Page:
Why is it difficult to act responsibly? Actually, it is not difficult at all; people just think it is. The reason is that most of us are afraid that we won't be listened to, or we are unsure of our responsibilities. When we are unsure, we hang back to see whether someone else will handle the problem. usually, however, no one else has clear responsibility either, so the problem just festers. In Judy's case, Congress had set the date and her manager had agreed to the project. So he was responsible and not Judy. Although it sounds rational to put blame where it belongs, doing so invariably leads to failed projects. Acting responsibly can seem risky. In fact, it is the least risky alternative.
When a project appears to the engineers to be in trouble, it almost certainly is. When people keep quiet and hope someone else will recognize the problem, the issue gets progressively harder to address. Every day that you wait to act is a day that you can't use to solve the problem. Delay also exposes you to the question of why you delayed telling management. If you can say that you just found out about the problem, that is reasonable. But if you have to admit that you have known for months but lacked the nerve to tell someone, you are more likely to be criticized. So delay is almost always the worst alternative.
Speaking up involves exposing yourself to criticism. Responsible actions often involve changing the status quo, and this never looks easy, particularly if you are an engineer and the status quo was established by a senior manager. But when the facts are known and senior managers understand the facts, they are usually reasonable.
of course, what makes stating the facts risky is the chance that the senior manager will be unreasonable. Because engineers rarely know these managers and because these engineers will rarely be blamed for not personally taking action, it seems much safer to wait and see whether someone else will solve the problem. Although that is always an option, it is irresponsible.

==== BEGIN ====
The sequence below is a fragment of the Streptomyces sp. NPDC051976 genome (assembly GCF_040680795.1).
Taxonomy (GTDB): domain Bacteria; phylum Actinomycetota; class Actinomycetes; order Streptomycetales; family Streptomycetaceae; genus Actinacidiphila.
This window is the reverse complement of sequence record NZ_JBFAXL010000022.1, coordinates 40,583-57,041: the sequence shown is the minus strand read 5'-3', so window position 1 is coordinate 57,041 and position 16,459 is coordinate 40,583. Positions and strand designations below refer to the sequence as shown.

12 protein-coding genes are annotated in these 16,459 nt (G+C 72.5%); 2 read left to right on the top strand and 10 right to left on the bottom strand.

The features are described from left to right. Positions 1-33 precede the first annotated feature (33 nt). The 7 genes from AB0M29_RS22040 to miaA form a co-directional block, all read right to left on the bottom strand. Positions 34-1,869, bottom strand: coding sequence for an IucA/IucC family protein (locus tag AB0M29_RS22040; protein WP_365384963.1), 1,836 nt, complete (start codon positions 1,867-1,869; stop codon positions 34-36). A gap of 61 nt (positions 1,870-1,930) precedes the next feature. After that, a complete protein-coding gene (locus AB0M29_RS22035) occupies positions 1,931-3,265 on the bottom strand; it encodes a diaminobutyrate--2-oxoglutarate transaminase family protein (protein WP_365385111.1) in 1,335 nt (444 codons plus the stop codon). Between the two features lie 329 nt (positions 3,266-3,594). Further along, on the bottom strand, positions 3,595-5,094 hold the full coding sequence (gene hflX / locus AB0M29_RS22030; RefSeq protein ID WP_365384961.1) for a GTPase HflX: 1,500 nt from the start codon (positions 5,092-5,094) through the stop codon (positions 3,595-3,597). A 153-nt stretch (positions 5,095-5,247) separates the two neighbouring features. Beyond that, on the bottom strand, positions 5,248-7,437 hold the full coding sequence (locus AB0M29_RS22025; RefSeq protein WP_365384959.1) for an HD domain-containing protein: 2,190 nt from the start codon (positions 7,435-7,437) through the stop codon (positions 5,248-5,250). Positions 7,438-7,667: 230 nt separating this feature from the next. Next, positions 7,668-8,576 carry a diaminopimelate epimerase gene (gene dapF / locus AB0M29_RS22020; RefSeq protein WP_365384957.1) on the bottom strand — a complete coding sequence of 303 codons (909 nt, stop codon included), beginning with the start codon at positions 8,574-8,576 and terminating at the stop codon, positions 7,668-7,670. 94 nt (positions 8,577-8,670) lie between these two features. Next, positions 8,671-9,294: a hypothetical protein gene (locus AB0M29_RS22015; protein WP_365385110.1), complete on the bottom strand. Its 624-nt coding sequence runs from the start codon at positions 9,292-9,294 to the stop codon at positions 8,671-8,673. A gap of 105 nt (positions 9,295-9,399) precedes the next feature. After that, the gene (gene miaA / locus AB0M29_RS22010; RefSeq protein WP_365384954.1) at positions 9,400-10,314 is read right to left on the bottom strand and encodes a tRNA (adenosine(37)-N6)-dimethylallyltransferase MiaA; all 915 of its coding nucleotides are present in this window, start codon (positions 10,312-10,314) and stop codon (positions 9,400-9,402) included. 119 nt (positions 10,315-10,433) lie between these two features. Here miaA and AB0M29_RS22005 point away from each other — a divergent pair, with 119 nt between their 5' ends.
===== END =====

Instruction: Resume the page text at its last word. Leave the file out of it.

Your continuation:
Perhaps the best example of how facts can change an executive's point of view was cited by Covey in his wonderful book, The 7 Habits of Highly Effective People.3
Two battleships assigned to the training squadron had been at sea on maneuvers in heavy weather for several days. I was serving on the lead battleship and was on watch on the bridge as night fell. The visibility was poor with patchy fog, so the captain remained on the bridge keeping an eye on all activities.
Shortly after dark, the lookout on the wing of the bridge reported, "Light, bearing on the starboard bow."
"Is it steady or moving astern?" the captain called out.
Lookout replied, "Steady, captain," which meant we were on a dangerous collision course with that ship.
The captain then called to the signalman, "Signal that ship: We are on a collision course, advise you change course 20 degrees."
Back came a signal, "Advisable for you to change course 20 degrees."
The captain said, "Send, I'm a captain, change course 20 degrees."
3. Stephen R. Covey. 1990. The 7Habits of Highly Effective People: Powerful Lessons in Personal Change. New York: Simon & Schuster, 33.
"I'm a seaman second class," came the reply. "You had better change course 20 degrees."
By that time, the captain was furious. He spat out, "Send, I'm a battleship. Change course 20 degrees."
Back came a flashing light, "I'm a lighthouse."
So if you know the facts and can make these facts clear to management, think of yourself as a lighthouse. Then all these executive battleships will have to pay attention.
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